Diet and Acne: Do’s and Don’ts
- September 23, 2019
- Posted by: skinidea
- Category: Uncategorized
Acne (Pimple) is a prevalent skin disorder in adolescents and adults with substantial physical and psychological morbidity.
If you suffer from pimples, I am sure you must have been given dietary advice right from your concerned neighbouring aunty to your nosy maid, whose only business seems to be somehow ridding you from acne!
Although previously considered unimportant, recent studies do implicate a definite role of dietary factors in the pathogenesis of acne.
This article presents the latest findings on a potential impact that diet can have on pathogenesis of acne.
Milk and dairy products
It is believed that the possible comedogenic action of milk comes from its Insulin-like growth factor (IGF-1) content. IGF-1 stimulates the synthesis of androgens in the body. High blood levels of IGF-1 and androgens stimulate proliferation of oil-secreting glands in the skin, resulting in the development and progression of acne lesion.
Milk also contains other hormones which are precursors of DHT (Dihidrotestosterone) that stimulate acne.
And for those who swear by skimmed milk, many studies have shown that skim milk is more comedogenic than whole milk. There is a possibility that the hormonal balance of skim milk may be impaired during its processing. Skim milk contains less estrogen than whole milk. Estrogen is a hormone that may reduce acne.
Moreover, in order to maintain the proper consistency of skim milk manufacturers add to it whey proteins, such as α-lactoalbumin, which further increases acne.
Chocolate has always been considered as a factor that may contribute to exacerbation of acne, but there is a very limited amount of scientific evidence supporting this notion. However, dermatologists often observe that patients have new pimples a few days after ingestion of products containing chocolate, and are often seen advising their patients against their consumption.
It has been proven without doubt that diets with high glycemic index (foods that increase blood sugar levels) aggravate acne.These include ice creams, juices with sugar, carbonated drinks, bread and white rice, corn flakes, puffed rice, instant oatmeal rice pasta, macaroni and cheese, popcorn, saltine crackers, melon, pineapple etc. (See more at: http://www.diabetes.org/food-and-fitness/food/what-can-i-eat/understanding-carbohydrates/glycemic-index-and-diabetes.html#sthash)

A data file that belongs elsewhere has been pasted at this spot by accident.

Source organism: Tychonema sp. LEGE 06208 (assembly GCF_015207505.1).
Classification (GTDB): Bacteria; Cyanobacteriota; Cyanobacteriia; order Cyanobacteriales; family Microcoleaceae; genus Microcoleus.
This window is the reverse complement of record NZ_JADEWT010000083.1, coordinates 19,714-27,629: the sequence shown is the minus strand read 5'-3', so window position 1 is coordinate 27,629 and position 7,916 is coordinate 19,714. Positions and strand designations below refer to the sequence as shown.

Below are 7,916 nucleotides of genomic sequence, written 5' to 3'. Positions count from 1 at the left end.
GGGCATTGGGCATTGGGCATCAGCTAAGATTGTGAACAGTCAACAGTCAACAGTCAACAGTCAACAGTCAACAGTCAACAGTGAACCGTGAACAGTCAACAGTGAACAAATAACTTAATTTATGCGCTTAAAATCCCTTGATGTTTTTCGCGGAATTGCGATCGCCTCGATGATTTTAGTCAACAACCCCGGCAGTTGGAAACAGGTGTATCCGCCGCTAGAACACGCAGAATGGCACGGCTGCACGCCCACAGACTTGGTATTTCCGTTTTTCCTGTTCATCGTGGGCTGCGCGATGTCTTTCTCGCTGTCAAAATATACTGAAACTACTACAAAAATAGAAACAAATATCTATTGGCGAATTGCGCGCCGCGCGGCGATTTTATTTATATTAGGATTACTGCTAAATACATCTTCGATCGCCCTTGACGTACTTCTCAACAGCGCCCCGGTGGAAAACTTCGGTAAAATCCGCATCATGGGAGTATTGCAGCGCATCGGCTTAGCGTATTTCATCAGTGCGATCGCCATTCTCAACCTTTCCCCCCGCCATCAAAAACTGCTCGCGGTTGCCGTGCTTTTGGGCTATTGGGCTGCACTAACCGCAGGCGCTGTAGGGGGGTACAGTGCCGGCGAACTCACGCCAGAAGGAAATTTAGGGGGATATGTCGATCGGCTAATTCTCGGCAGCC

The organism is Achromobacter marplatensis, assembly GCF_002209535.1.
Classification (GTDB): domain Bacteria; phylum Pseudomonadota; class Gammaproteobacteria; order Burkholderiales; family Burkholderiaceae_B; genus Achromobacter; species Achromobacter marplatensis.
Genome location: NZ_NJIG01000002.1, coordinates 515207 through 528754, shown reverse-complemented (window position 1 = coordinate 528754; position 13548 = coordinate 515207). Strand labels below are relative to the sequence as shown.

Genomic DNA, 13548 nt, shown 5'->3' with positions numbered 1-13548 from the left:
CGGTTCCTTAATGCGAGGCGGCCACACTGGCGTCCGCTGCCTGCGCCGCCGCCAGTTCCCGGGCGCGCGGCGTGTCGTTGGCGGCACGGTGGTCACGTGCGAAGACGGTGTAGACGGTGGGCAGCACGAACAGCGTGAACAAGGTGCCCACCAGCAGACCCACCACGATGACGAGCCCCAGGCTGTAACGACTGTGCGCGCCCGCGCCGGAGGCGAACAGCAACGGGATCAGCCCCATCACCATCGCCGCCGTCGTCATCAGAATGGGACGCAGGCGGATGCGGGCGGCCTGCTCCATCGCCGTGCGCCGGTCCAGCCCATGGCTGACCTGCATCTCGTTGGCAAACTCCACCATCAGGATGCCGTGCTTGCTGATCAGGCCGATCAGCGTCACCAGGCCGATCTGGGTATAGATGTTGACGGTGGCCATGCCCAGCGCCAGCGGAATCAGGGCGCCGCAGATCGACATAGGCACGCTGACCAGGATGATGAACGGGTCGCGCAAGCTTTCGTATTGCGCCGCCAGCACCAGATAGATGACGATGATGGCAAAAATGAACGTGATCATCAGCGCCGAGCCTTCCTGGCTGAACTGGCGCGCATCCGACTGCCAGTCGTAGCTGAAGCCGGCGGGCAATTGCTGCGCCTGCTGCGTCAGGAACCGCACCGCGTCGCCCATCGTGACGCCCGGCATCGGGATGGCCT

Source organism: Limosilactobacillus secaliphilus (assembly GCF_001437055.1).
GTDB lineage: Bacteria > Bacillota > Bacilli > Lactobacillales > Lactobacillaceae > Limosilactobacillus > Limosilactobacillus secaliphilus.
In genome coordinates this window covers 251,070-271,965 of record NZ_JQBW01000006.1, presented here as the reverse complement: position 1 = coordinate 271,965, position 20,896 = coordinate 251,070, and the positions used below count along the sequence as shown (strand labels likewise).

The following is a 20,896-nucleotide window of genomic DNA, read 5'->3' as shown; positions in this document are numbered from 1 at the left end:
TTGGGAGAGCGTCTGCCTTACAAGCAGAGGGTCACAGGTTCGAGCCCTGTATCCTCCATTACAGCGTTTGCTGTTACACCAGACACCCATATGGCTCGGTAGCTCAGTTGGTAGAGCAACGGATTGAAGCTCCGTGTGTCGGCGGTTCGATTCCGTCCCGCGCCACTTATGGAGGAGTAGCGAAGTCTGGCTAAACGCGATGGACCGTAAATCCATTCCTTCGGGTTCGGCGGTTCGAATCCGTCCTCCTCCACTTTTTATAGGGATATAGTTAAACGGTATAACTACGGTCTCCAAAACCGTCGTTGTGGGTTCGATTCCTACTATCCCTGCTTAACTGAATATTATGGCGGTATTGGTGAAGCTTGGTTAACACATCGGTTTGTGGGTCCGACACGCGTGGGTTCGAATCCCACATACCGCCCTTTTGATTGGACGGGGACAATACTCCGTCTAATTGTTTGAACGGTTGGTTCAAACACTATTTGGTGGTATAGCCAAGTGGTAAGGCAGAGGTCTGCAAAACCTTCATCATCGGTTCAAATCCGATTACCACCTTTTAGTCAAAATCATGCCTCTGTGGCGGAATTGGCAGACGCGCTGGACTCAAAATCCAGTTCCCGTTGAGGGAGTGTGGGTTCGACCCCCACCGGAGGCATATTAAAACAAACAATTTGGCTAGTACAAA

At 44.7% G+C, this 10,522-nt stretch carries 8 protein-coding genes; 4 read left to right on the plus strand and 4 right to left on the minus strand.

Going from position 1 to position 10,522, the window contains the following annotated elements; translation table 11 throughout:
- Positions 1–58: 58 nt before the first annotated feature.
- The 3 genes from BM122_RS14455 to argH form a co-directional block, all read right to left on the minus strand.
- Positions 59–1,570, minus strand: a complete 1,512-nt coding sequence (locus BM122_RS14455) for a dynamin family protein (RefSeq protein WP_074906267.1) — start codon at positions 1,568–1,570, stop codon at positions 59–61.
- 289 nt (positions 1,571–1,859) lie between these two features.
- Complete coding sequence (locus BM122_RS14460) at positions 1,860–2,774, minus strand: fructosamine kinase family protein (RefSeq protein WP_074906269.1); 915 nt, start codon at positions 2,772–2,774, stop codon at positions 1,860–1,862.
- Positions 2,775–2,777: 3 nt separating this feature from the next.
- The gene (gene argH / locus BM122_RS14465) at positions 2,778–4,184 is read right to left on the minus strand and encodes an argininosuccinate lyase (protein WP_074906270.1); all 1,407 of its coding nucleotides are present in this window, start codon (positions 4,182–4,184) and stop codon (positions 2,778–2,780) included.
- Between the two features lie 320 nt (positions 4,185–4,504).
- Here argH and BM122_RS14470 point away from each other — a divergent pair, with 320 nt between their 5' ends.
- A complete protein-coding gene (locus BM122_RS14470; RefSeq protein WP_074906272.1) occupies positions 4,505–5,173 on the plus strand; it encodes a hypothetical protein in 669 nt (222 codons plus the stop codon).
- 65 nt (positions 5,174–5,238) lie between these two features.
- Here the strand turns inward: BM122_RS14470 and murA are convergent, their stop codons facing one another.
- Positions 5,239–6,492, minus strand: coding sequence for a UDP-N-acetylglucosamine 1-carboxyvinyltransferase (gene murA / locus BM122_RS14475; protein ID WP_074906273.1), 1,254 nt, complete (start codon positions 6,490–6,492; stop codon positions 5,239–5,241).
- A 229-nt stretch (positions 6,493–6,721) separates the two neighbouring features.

Omega-3 fatty acids
Omega-3 fatty acids (anti-inflammatory/ good) in diet helps in reducing acne. Some foods high in Omega-3 fatty acids include , flaxseeds, fish oil, chia seeds, walnuts, seafood, soybeans, and spinach.
Studies have shown that acne improved with oral zinc supplementation in zinc-deficient patients. Later studies have confirmed that patients with acne often are deficient in zinc and its oral supplementation has a positive effect on treatment of acne vulgaris.
For vegetarians, the best option would be to include a handful of nuts in your daily diet. These can be a trail mix of walnuts, almonds, cashews and other dry fruits and nuts. Another way to add zinc to your daily diet would be to turn to seeds, especially, pumpkin seeds, watermelon seeds, chickpeas, whole grains – these are enriched with zinc.
For non-vegetarians, fish, eggs, meat are good sources of zinc.
It has been suggested that oxidative stress may be implicated in the origin of acne and that drugs with antioxidant effects (or antioxidant supplements) may be valuable adjuvants in acne treatment. The most well known sources of antioxidants include foods with beta-carotene, the mineral selenium, the compound lycopene, and Vitamins A, C, and E.
The short answer is YES.. they definitely aggravate acne. If you are breaking out from whey and need an alternative, try egg-white or hemp protein powder instead.
The impact of diet on the course of acne is still a very controversial subject, but can no longer be overlooked. I often encourage my patients to write in a food diary which dietary factors produce acne flare-up and exclude it from diet or limit its consumption.
Influence of diet on severity of acne still requires a lot of research but it should be no longer a dermatologic dogma to state that any association between diet and acne is a myth.
If you have any queries/ doubts, please feel free to mail me at firstname.lastname@example.org or call on + 91 9867370009.